SI Vault
Edited by Jerry Kirshenbaum
October 15, 1979
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October 15, 1979


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After a football luncheon last week in Ann Arbor, Dan Perrin, a 21-year-old reporter for The Michigan Daily, approached Coach Bo Schembechler with a tape recorder. Michigan had made only one of 10 field-goal attempts this season and Perrin asked Schembechler whether he was considering recruiting placekickers, something he hadn't actively done in the past. Schembechler began to answer, then exploded. According to Perrin and others who were present, the coach jabbed him with a finger, knocked his microphone away and gave him a shove. "Don't try to make me look bad, son," Bo fumed. "You understand what I say or I'll throw you the hell out of Michigan football."

Michigan had played on the West Coast 48 hours earlier and Schembechler was short of sleep, so perhaps it was not surprising that he should be showing signs of strain. Still, five days later he had yet to apologize to Perrin. Nor had anybody in Michigan's administration publicly expressed any regrets. Asked about Schembechler's conduct, Athletic Director Don Canham said, "I don't condone it but by the same token I've been irritated myself." Canham concluded, "I don't think there's a problem."

Schembechler is not the first prominent college coach to blow up. Nor are Michigan administrators the first to wink at such incivility. Too many college officials seem willing to follow the lead of Ohio State's administration, which for years studiously refrained from criticizing Woody Hayes for his excesses. It can be argued that had his superiors let him know in earlier years that such conduct would not be tolerated, Hayes might have learned to control himself and might not have ended his career in disgrace.

It may or may not be relevant that Schembechler was an assistant to Hayes at Ohio State in the 1950s and was known there as "Little Woody." What does seem relevant is something Canham said after the 1971 Michigan-Ohio State game in Ann Arbor, during which Hayes ripped a 10-yard chain from officials, tried to break it over his knee, and threw it onto the field. "That guy packs people in," Canham enthused. "He's great for the game."

"Prices are going through the roof," exulted Harmon Cooper as he looked out over a sea of buyers crowding the booths at a baseball-card convention held last weekend in Manhattan's Prince George Hotel. Cooper, the convention's co-director, was right. A 1933 Goudey bubble-gum card of Babe Ruth that fetched $35 five years ago was now being offered for $125. And a 1952 Mickey Mantle Topps bubble-gum card that sold for $600 six months ago was, startlingly, going for $1,200 (because that was Mantle's first appearance on a Topps card and the number of cards printed was relatively small). Dealers attributed the runaway prices in general to soaring demand by collectors who see baseball cards as an ideal hedge against inflation.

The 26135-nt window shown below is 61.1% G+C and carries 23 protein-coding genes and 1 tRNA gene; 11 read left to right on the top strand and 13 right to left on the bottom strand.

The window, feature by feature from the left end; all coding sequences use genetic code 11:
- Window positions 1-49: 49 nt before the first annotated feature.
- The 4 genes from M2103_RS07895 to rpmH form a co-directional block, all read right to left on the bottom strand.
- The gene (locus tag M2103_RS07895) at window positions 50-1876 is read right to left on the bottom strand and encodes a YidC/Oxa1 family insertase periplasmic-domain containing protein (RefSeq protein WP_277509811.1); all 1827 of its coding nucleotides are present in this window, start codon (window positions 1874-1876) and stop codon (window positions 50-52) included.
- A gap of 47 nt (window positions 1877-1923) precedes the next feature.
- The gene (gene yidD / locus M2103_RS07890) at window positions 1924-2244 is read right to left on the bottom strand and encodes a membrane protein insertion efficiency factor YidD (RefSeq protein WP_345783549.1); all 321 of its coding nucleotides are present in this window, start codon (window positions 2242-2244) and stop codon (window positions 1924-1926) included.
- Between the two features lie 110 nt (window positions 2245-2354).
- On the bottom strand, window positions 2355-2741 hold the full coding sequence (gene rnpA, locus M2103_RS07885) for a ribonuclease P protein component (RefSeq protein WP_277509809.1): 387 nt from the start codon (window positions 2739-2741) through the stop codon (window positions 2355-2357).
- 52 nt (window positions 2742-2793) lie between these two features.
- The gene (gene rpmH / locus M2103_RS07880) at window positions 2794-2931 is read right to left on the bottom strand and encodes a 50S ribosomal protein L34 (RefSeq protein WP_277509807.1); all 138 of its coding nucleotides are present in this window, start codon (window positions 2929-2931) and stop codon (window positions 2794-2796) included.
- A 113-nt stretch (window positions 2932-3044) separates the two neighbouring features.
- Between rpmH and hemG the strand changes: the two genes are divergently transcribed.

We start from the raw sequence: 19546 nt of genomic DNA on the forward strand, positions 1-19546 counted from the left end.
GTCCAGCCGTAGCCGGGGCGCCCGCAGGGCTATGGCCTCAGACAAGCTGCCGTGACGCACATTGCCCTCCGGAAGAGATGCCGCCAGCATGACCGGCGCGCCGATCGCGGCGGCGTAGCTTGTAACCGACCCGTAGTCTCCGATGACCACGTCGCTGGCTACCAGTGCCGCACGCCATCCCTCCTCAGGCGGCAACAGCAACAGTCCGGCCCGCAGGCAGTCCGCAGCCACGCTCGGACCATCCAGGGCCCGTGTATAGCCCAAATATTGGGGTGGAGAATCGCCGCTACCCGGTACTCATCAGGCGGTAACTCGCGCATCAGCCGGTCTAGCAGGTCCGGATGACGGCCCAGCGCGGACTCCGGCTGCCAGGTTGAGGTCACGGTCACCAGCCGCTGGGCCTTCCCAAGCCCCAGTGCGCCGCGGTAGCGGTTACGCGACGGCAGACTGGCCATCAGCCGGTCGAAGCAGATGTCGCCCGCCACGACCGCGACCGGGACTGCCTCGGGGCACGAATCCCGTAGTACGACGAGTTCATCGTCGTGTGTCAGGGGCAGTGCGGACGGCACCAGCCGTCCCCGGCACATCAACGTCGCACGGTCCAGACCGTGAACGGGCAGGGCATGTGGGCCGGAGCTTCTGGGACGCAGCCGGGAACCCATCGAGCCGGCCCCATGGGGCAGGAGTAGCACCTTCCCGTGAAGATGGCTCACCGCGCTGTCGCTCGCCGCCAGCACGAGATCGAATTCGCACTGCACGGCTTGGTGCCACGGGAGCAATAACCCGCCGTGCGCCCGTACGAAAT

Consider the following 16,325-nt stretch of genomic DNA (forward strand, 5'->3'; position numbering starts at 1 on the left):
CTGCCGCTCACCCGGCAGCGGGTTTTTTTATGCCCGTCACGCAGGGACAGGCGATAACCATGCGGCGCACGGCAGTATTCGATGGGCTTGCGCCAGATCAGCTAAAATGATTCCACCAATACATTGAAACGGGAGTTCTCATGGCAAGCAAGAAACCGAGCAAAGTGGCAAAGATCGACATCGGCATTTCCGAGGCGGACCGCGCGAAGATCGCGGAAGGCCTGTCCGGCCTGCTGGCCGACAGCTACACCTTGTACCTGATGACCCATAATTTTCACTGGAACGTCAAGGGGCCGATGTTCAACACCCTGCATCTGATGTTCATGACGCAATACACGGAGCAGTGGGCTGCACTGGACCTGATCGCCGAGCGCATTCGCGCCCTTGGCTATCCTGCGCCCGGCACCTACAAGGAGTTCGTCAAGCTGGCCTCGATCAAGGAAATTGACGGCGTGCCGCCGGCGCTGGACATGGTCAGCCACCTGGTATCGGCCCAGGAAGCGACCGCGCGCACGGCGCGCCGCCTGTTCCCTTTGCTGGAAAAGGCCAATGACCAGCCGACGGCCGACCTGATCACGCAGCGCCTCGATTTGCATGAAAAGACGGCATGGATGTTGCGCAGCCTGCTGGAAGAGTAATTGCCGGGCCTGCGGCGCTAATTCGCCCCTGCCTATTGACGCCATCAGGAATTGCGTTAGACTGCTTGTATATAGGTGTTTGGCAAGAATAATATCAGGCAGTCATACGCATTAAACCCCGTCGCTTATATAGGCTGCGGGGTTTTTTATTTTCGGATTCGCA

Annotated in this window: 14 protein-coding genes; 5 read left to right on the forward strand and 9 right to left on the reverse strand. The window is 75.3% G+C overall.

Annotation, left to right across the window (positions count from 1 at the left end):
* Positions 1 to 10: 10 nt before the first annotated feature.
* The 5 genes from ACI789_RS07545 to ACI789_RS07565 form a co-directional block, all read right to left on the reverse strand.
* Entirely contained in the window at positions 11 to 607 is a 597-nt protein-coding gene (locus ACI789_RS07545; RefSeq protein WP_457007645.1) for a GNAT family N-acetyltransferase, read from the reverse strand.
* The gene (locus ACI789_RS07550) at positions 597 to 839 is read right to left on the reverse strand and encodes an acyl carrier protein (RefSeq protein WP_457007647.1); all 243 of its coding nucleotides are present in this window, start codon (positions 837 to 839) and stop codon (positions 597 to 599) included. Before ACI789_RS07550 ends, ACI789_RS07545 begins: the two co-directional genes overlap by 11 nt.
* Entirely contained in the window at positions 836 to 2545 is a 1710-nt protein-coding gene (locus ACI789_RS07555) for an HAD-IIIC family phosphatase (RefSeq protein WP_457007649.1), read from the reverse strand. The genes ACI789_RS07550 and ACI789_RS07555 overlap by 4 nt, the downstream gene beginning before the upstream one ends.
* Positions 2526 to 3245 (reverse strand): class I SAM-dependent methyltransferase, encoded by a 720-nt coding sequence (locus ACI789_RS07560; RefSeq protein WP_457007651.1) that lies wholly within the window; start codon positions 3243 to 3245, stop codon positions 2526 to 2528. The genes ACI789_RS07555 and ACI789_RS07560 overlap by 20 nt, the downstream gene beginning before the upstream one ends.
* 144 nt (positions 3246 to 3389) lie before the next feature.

Concerned over the years about what it felt was an excess of one-sided games, the NFL nevertheless resisted the temptation to let poorer teams use 12 men. But last season it did something similar. In a move some critics thought more worthy of a touch-football league at Camp North Woods, the NFL began drawing up its regular-season schedules according to an "equalization" formula that tends to pit weak against weak, strong against strong.

Say this for the NFL's scheme, though; it apparently works. The average victory margin, which had been 14.5 points over the three previous seasons, declined to 10.8 last year and is up only slightly, to 11 points, so far in '79. The trend toward closer games has inevitably sown uncertainty among Las Vegas oddsmakers, whose average spread for NFL games has shrunk during the same period from nearly eight points to less than a touchdown. This season's point spreads have averaged a scant 5.6 per game. In other words, if you thought you've been noticing fewer 10-points-and-over quotations than in the past, you're right.


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